"All the veggies we grow are sissies," he declared, after confiding his plan to build 5 raised beds a day for the next week, for a total of 30. "Tomatoes have to be held up and staked, lettuce hopes for a cooler breeze -- the clay soils here can get very compact, but the raised bed aerates it. It's luxury living for vegetables."

Elliot's breezy demeanor serves him well as he imparts information to local farmers, amateurs and guests to the sustainable center interested in organic gardening. The garden supplies about 8 percent of the center's food -- he works closely with chefs to grow what they need -- and the rest they source, preferably from other local growers.

The premise of organic gardening is to create a chemical free environment that is biodiverse enough to keep pests at bay by making the soil as fertile as possible with compost, and planting crops that will complement each other, cutting down on loss. Bugs are encouraged; garden supply chains even sell them.

To that end, Elliot recommends 3' x 30' beds, small enough to walk around and commune with your plants. "The best fertilizer is the footprint of the farmer," he says. His favorite tool is the broadfork, which pushes about a foot into the soil, then lifts up without turning to aerate the bottom, while leaving the best soil on top. Compost, at a rate of a wheelbarrow full per 100 square feet of bed, is added each season.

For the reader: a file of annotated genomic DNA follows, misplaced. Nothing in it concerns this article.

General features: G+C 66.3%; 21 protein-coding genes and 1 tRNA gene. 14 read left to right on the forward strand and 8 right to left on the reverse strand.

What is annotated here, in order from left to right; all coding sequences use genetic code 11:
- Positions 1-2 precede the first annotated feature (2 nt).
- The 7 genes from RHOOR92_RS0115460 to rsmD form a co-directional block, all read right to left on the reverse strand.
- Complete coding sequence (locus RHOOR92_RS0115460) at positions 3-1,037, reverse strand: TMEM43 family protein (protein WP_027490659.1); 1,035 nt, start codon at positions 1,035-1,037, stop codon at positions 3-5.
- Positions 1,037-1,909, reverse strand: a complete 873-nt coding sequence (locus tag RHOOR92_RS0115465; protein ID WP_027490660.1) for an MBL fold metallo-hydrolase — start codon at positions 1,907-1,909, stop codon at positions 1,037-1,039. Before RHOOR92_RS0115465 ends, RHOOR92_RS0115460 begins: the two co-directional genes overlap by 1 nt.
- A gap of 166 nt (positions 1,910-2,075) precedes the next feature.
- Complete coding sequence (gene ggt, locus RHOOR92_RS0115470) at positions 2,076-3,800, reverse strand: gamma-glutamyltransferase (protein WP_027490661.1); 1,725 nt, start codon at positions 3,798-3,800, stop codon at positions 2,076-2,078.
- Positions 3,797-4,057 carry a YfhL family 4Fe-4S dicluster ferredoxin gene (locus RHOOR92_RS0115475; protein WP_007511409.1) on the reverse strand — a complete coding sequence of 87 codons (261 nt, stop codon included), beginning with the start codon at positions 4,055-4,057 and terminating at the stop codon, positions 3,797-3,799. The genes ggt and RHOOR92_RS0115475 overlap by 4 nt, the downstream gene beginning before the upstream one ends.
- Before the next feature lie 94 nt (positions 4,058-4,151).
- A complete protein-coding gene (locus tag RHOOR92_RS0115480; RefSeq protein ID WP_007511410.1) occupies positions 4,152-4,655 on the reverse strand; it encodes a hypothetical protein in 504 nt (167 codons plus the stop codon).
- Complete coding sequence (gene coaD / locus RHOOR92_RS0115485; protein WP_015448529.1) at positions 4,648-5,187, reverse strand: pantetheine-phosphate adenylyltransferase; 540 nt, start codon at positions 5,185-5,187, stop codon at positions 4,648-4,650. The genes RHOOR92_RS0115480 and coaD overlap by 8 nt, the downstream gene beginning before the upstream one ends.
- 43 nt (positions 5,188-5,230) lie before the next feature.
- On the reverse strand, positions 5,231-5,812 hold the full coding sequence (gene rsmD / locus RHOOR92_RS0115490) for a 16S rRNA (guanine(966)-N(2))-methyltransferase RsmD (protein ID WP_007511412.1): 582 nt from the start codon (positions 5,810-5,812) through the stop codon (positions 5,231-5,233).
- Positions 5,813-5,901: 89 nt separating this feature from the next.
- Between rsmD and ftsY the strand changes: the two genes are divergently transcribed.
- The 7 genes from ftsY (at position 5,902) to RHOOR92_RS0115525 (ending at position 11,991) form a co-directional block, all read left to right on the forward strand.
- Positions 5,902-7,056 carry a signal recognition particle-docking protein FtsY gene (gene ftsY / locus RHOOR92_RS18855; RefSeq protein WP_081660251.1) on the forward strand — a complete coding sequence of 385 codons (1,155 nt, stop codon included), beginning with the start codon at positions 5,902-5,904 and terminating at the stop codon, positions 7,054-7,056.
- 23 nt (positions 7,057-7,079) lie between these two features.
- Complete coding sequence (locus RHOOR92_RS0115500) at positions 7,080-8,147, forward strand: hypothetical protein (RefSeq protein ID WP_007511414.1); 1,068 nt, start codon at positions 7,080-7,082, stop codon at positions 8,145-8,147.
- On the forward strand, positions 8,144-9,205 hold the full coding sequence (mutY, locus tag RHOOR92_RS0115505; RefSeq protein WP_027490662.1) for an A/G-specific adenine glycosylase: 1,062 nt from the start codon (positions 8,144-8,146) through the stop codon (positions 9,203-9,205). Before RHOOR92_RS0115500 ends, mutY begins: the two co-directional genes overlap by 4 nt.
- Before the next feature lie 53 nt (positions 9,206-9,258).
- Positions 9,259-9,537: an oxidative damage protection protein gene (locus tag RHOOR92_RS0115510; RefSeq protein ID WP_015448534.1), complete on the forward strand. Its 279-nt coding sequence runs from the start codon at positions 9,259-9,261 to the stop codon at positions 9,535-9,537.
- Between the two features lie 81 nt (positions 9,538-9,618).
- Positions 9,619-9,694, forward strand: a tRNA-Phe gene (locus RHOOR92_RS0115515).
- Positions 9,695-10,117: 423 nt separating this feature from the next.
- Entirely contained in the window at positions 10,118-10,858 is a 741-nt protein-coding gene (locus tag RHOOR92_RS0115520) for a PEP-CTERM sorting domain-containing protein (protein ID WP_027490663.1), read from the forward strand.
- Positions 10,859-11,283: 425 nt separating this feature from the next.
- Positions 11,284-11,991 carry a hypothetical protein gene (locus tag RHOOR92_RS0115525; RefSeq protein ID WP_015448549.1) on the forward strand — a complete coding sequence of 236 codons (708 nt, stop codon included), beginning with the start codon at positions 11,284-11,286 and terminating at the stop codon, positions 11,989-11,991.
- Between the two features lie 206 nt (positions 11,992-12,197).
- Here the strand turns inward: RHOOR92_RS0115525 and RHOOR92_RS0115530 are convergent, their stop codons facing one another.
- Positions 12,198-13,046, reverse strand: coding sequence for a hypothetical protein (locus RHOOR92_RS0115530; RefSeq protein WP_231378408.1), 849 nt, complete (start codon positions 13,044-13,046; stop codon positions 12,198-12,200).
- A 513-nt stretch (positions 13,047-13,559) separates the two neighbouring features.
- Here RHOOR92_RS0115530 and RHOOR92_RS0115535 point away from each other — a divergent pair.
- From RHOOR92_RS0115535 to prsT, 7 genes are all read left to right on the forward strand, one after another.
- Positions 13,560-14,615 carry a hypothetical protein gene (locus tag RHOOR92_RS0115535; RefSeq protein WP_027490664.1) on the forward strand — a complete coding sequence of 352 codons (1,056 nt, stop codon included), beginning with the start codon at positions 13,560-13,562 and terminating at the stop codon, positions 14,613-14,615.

"Nothing we do here is rocket science," says Elliot. "I am into simple methods. A farmer once told me, 'Tickle the soil and it laughs with a harvest.' It stimulates soil in a way that microbes feed the plants. Keeping the habitat diverse encourages beneficial insects and birds and pollinators. That's how organic gardening works. You feed the soil, and the soil feeds the plants."

He does test the soil about once a year; Virginia's clay soils have a low pH and often have to be amended with calcidic lime. But the end result is a thriving garden, full of lettuces, which he staggers in small plantings so the chefs have a constant supply, herbs, potatoes, tomatoes, the summer crops of eggplants, squash and melons, not to mention a fall corn maze. They have a hoop house that allows starting seeds sooner, and extends the growing season for fall greens into cold weather months.

"We try to transplant as much as possible -- they aren't as delicate as when you start from seeds. The chefs like the little greens but it is a lot of work," he says. One hurdle for organic farmers, he says is getting chefs to recognize that organic produce might have a hole here, a blemish here, that they have to make pretty on the plate."They are into the challenge."

Mesclun salad with chevre dressing

4 - 6 cups mesclun or any salad greens
any vegetables, nuts or dried fruits

1/2 cup chevre or cottage cheese
1/2 cup dill
2 T skim milk
salt and pepper to taste

Clean greens and shred into bowl. Whiz cheese and dill in small food chopper. Add milk to thin, salt and pepper to taste.